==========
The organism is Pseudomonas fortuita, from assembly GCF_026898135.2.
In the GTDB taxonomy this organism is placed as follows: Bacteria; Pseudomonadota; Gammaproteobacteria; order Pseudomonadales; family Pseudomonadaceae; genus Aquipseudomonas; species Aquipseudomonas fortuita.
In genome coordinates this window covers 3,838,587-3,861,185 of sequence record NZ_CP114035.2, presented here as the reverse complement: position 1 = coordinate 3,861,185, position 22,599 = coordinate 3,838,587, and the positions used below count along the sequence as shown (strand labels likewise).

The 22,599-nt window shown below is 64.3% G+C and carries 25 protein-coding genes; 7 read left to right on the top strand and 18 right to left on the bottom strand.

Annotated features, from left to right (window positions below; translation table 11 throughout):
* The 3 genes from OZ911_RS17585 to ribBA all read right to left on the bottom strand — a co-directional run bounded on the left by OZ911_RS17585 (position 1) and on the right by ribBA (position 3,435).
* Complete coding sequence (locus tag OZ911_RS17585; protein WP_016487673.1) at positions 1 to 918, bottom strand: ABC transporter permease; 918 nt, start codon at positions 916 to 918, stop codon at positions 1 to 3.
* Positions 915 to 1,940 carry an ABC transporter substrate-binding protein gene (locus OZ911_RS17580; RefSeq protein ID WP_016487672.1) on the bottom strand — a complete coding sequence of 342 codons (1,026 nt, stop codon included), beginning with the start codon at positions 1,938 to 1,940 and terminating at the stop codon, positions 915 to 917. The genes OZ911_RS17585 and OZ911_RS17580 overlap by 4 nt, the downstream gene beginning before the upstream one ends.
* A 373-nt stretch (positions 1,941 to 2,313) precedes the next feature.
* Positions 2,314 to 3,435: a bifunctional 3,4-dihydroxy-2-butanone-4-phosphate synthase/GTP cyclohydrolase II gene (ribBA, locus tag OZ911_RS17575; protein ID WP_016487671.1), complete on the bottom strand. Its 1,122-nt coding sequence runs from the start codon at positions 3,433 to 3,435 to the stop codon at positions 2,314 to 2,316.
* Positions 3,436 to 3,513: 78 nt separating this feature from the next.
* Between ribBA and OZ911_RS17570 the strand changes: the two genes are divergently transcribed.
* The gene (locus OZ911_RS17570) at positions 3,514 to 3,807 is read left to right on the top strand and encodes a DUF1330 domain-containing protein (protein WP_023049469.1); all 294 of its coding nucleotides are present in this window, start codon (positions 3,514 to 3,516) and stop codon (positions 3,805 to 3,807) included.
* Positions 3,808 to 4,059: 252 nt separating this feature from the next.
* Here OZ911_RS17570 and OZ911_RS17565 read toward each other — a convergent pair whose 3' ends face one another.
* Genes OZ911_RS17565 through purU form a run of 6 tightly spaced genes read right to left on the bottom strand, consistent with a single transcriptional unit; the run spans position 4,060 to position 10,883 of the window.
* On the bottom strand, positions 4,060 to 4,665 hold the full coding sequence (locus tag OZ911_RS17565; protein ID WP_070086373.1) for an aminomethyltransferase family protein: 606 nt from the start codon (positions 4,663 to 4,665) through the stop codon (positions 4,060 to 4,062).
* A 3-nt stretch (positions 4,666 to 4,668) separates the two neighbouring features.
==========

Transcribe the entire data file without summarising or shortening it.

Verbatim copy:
The organism is Pseudomonas fortuita, from assembly GCF_026898135.2.
In the GTDB taxonomy this organism is placed as follows: Bacteria; Pseudomonadota; Gammaproteobacteria; order Pseudomonadales; family Pseudomonadaceae; genus Aquipseudomonas; species Aquipseudomonas fortuita.
In genome coordinates this window covers 3,838,587-3,861,185 of sequence record NZ_CP114035.2, presented here as the reverse complement: position 1 = coordinate 3,861,185, position 22,599 = coordinate 3,838,587, and the positions used below count along the sequence as shown (strand labels likewise).

The 22,599-nt window shown below is 64.3% G+C and carries 25 protein-coding genes; 7 read left to right on the top strand and 18 right to left on the bottom strand.

Annotated features, from left to right (window positions below; translation table 11 throughout):
* The 3 genes from OZ911_RS17585 to ribBA all read right to left on the bottom strand — a co-directional run bounded on the left by OZ911_RS17585 (position 1) and on the right by ribBA (position 3,435).
* Complete coding sequence (locus tag OZ911_RS17585; protein WP_016487673.1) at positions 1 to 918, bottom strand: ABC transporter permease; 918 nt, start codon at positions 916 to 918, stop codon at positions 1 to 3.
* Positions 915 to 1,940 carry an ABC transporter substrate-binding protein gene (locus OZ911_RS17580; RefSeq protein ID WP_016487672.1) on the bottom strand — a complete coding sequence of 342 codons (1,026 nt, stop codon included), beginning with the start codon at positions 1,938 to 1,940 and terminating at the stop codon, positions 915 to 917. The genes OZ911_RS17585 and OZ911_RS17580 overlap by 4 nt, the downstream gene beginning before the upstream one ends.
* A 373-nt stretch (positions 1,941 to 2,313) precedes the next feature.
* Positions 2,314 to 3,435: a bifunctional 3,4-dihydroxy-2-butanone-4-phosphate synthase/GTP cyclohydrolase II gene (ribBA, locus tag OZ911_RS17575; protein ID WP_016487671.1), complete on the bottom strand. Its 1,122-nt coding sequence runs from the start codon at positions 3,433 to 3,435 to the stop codon at positions 2,314 to 2,316.
* Positions 3,436 to 3,513: 78 nt separating this feature from the next.
* Between ribBA and OZ911_RS17570 the strand changes: the two genes are divergently transcribed.
* The gene (locus OZ911_RS17570) at positions 3,514 to 3,807 is read left to right on the top strand and encodes a DUF1330 domain-containing protein (protein WP_023049469.1); all 294 of its coding nucleotides are present in this window, start codon (positions 3,514 to 3,516) and stop codon (positions 3,805 to 3,807) included.
* Positions 3,808 to 4,059: 252 nt separating this feature from the next.
* Here OZ911_RS17570 and OZ911_RS17565 read toward each other — a convergent pair whose 3' ends face one another.
* Genes OZ911_RS17565 through purU form a run of 6 tightly spaced genes read right to left on the bottom strand, consistent with a single transcriptional unit; the run spans position 4,060 to position 10,883 of the window.
* On the bottom strand, positions 4,060 to 4,665 hold the full coding sequence (locus tag OZ911_RS17565; protein ID WP_070086373.1) for an aminomethyltransferase family protein: 606 nt from the start codon (positions 4,663 to 4,665) through the stop codon (positions 4,060 to 4,062).
* A 3-nt stretch (positions 4,666 to 4,668) separates the two neighbouring features.